Did you know the team at WasteFreeSD.org (WFSD) assisted nearly 30,000 San Diego County residents in 2020 through its online waste diversion database and free hotline? And, each year, the number of people looking for advice on how to recycle, reuse, donate or properly dispose of unwanted household goods grows. This resource powered by environmental nonprofit I Love A Clean San Diego, in partnership with the County of San Diego, is a unique regional solution dedicated to recycling and preventing hazardous waste and many common household items from entering the landfill and the environment.

In 2020, resident inquiries increased 56 percent when compared to 2019. I Love A Clean San Diego assumes more people had time at home during the pandemic to clean out their homes, resulting in more questions about appropriate disposal of common household items. More importantly, it appears more county residents are looking for ways to keep waste out of the landfill.

“Judging by the increasing number of phone calls and hits to our database, we know residents care about doing the right thing for the environment. However, there are still many more who don’t know where to go for information,” said Len Hering Executive Director of I Love A Clean San Diego. “We want all San Diegans to know there are answers to their questions about what should be done with the toaster that no longer works, half-full paint cans, batteries and electronics, broken appliances and that couch that is no longer wanted or in need of repair.”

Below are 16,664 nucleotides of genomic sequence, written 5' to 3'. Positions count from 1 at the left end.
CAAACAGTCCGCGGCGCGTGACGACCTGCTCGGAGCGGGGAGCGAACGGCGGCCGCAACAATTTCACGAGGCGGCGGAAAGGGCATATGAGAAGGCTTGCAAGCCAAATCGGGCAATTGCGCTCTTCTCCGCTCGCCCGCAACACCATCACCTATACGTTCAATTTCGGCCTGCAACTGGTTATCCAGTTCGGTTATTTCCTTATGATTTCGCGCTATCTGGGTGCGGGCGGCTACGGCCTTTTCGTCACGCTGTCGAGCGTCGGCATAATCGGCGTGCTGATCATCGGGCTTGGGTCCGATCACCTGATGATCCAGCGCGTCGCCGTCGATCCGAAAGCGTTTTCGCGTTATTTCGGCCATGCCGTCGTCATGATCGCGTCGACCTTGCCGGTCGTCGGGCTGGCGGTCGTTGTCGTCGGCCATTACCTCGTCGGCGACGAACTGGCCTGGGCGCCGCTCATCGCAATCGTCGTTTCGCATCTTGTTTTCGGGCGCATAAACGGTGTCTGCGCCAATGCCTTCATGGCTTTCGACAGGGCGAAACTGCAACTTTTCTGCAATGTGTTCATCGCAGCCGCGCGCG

Some of the Top 10 items like household appliances, electronics (e-waste), household goods and textiles, cannot be placed in the recycle bin, but can still be recycled. WFSD can help point to donation and recycling options for these materials and others.

WFSD is also a great resource for upcycling or repurposing used items. For example, an old mobile phone may no longer work but companies like Apple and Best Buy offer takeback programs where the phones and other e-waste are recycled, dismantled for parts, and then upcycled into new phones or other products.

Unwanted items may also be classified as hazardous waste.

According to the EPA, household hazardous waste (HHW) are products that can catch fire, react, or explode under certain circumstances. These products, such as paints, household cleaners, oils, batteries, and pesticides come with warning labels. Products that contain corrosive, toxic, or flammable ingredients require special care.

Questions about warning labels and other HHW can be answered quickly and WFSD can assist in finding facilities and appointments to help people dispose of the items properly.

The WasteFreeSD.org team is eager to help inform more of the region’s communities and continuously researches resources to keep up to date on the latest low waste resources in the region. The R1-EARTH (1-877-713-2784) hotline staff offer friendly customer service and are open to assist with live consultations between 8 a.m. to 1 p.m. Monday to Friday (except Holidays).

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